Tour 2015 – Day 18: Clovis to Dodge City

To Kansas we went

Texas and Oklahoma

winds blew in our face

Cargill feedlot, Dalhart, Texas.
Cargill feedlot, Dalhart, Texas.

We said goodbye to Starbucks yesterday in Ruidoso, NM, with none expected ahead for a few days. Clovis has the Java Loft, where we stopped this morning on the way north to intercept U.S. Hwy 54, which would take us deep into Kansas, across the Texas and Oklahoma panhandles. The New Mexico plateau gave way to the Great Plains in a spectacular drop off  a mesa topped with wind turbines.

The highway passed alternating massive feed lots and cattle-feed crops, following the Atchison, Topeka, and Santa Fe rail line toward Topeka and Atchison, directly into a stiff prairie wind.  Gas mileage suffered: we topped off the tank when we left Clovis, and again in Dalhart, arriving in Dodge on reserves.

We stopped for lunch in Guymon, OK, no thanks to the GPS:  the business directory predates the recession, and the Midwest was hard-hit, wiping out many of the restaurants and motels in small towns, some of which have resurfaced under new names, and the towns that haven’t disappeared entirely have expanded beyond recognition in the recovery, so the services aren’t even close to the locations of the ones in the database.  We found a café with all-day breakfast, and a few offerings without meat.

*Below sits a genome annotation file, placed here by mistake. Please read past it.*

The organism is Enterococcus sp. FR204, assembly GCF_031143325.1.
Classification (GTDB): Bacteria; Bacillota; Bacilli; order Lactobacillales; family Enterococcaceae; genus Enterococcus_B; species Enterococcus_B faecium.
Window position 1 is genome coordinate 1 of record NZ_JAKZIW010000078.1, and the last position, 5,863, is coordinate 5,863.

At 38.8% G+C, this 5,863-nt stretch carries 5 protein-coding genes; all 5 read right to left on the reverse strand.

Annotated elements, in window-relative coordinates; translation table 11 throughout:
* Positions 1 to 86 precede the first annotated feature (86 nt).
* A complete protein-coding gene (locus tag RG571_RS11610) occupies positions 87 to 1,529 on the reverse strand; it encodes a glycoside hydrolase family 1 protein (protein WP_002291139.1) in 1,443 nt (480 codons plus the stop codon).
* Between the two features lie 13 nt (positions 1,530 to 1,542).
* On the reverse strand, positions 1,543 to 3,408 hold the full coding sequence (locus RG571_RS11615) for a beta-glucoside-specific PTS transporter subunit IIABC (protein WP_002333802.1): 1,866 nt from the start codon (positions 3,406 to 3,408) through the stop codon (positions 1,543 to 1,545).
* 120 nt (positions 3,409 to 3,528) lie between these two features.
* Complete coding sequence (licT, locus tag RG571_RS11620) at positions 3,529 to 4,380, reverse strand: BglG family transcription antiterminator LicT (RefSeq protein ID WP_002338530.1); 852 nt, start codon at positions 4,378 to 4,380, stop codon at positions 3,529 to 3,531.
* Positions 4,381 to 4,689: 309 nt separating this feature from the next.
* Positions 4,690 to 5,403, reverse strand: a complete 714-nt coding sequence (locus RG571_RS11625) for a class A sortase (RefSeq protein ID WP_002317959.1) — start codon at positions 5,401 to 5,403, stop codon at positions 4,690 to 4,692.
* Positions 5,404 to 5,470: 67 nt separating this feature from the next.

In mid-afternoon, we turned north to Dodge City, pulling in to Cup of Jo-Nes coffee shop just before closing to get on WiFi to make lodging reservations and find a laundry.  Judy’s older iPad has increasingly refused to connect to WiFi networks in motels and coffee shops other than Starbucks, but it did connect at the laundry.  It’s going to be a long two months, with marginal computing connectivity.  The big laptop is behaving once again, thankfully.

A trip to the grocery after doing laundry made it a day.  The grocery is called “Dillon’s,” so we surmised that, after Marshall Matt retired and settled down with Miss Kitty, they started a small grocery…  Or not: Marshall Dillon was a fictional character on television, but based on the real Marshall, Wyatt Earp, for whom the main thoroughfare is named.